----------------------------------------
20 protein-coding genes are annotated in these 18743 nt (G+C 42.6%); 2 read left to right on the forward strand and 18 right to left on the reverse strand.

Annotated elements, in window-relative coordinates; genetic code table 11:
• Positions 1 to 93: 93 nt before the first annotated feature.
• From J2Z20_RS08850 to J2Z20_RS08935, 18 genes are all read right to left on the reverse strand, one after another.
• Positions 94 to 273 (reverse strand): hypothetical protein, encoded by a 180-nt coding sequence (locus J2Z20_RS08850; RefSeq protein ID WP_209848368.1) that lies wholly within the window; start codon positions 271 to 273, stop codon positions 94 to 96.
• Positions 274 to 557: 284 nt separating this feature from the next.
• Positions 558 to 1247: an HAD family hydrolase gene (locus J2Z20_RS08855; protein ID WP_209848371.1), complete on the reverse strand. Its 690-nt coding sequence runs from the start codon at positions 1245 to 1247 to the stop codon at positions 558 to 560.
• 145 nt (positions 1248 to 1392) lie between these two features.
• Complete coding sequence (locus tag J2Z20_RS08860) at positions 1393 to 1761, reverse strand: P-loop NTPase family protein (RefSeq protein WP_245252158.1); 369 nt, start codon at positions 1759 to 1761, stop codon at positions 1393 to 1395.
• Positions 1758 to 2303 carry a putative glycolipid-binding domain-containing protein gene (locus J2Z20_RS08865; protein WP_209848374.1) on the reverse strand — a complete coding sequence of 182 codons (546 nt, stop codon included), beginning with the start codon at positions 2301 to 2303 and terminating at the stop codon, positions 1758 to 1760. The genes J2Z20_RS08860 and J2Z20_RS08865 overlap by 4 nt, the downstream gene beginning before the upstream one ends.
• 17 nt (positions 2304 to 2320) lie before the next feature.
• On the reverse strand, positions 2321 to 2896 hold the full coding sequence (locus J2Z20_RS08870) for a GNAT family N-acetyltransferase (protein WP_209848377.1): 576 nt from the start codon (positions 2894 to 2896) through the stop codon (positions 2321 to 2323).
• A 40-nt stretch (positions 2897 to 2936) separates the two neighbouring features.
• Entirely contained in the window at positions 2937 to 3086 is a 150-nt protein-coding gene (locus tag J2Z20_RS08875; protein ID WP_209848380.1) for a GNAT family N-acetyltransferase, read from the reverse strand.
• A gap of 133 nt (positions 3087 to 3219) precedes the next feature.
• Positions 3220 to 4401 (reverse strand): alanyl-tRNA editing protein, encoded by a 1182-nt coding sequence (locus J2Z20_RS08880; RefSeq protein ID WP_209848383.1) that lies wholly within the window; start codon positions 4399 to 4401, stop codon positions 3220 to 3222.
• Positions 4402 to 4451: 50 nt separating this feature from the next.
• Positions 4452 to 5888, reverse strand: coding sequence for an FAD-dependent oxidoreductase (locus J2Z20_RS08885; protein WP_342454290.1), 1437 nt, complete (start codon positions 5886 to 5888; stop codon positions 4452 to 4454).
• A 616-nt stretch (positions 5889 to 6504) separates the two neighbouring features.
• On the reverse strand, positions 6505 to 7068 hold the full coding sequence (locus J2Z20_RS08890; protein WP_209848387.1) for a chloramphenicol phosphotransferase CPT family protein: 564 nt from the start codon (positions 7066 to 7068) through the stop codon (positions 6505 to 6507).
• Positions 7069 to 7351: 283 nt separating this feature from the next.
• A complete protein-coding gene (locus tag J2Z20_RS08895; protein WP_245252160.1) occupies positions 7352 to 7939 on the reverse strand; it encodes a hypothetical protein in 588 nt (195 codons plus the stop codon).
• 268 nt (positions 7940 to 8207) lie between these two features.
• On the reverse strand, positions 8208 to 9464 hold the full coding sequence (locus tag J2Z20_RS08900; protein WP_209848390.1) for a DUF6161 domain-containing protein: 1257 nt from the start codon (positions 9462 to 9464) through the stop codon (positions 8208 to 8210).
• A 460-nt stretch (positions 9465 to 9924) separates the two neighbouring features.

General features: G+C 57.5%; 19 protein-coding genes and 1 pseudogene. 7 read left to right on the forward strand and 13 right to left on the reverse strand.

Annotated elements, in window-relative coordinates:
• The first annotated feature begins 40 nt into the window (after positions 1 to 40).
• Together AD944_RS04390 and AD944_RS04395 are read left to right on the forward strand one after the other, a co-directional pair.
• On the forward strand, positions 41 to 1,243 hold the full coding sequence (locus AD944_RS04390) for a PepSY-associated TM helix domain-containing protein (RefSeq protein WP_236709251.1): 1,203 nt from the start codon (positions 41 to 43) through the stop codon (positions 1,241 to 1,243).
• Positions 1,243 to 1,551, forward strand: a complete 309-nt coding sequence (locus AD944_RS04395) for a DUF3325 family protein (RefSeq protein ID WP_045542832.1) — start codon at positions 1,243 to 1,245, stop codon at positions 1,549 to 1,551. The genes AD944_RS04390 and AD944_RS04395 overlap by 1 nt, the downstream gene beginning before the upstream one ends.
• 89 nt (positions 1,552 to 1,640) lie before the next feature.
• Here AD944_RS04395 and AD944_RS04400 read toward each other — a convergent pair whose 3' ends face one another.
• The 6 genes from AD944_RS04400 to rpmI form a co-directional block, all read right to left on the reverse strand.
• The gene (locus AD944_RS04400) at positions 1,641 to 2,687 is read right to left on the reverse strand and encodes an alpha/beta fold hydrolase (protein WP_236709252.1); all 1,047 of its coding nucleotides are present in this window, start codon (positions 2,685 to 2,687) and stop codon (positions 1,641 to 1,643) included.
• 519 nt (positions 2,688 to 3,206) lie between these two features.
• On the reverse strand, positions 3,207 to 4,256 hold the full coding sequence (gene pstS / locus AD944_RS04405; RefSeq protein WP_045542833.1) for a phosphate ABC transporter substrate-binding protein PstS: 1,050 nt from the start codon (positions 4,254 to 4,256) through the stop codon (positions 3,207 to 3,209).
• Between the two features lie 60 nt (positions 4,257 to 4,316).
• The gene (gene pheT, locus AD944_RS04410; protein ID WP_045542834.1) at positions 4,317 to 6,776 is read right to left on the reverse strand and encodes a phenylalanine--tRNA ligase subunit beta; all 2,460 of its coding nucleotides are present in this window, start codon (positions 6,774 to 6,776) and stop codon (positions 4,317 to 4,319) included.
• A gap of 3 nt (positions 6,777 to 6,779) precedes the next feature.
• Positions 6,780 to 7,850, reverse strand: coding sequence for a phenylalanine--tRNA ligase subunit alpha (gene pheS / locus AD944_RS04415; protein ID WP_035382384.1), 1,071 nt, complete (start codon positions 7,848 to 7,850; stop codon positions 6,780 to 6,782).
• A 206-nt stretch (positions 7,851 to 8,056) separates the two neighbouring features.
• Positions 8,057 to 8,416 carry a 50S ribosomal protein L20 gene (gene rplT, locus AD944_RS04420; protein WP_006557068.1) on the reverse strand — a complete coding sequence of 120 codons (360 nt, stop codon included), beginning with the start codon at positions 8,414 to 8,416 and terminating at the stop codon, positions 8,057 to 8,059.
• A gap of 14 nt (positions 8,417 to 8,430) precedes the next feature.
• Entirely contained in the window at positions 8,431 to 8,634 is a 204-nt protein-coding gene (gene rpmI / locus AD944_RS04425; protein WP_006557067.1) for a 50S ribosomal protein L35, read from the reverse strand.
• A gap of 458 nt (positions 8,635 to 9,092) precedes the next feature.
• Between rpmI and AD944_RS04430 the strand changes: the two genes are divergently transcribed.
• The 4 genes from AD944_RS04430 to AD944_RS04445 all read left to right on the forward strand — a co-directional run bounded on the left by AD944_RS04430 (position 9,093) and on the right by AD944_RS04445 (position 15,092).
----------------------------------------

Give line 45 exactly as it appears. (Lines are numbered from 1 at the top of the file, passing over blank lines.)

• Entirely contained in the window at positions 8,431 to 8,634 is a 204-nt protein-coding gene (gene rpmI / locus AD944_RS04425; protein WP_006557067.1) for a 50S ribosomal protein L35, read from the reverse strand.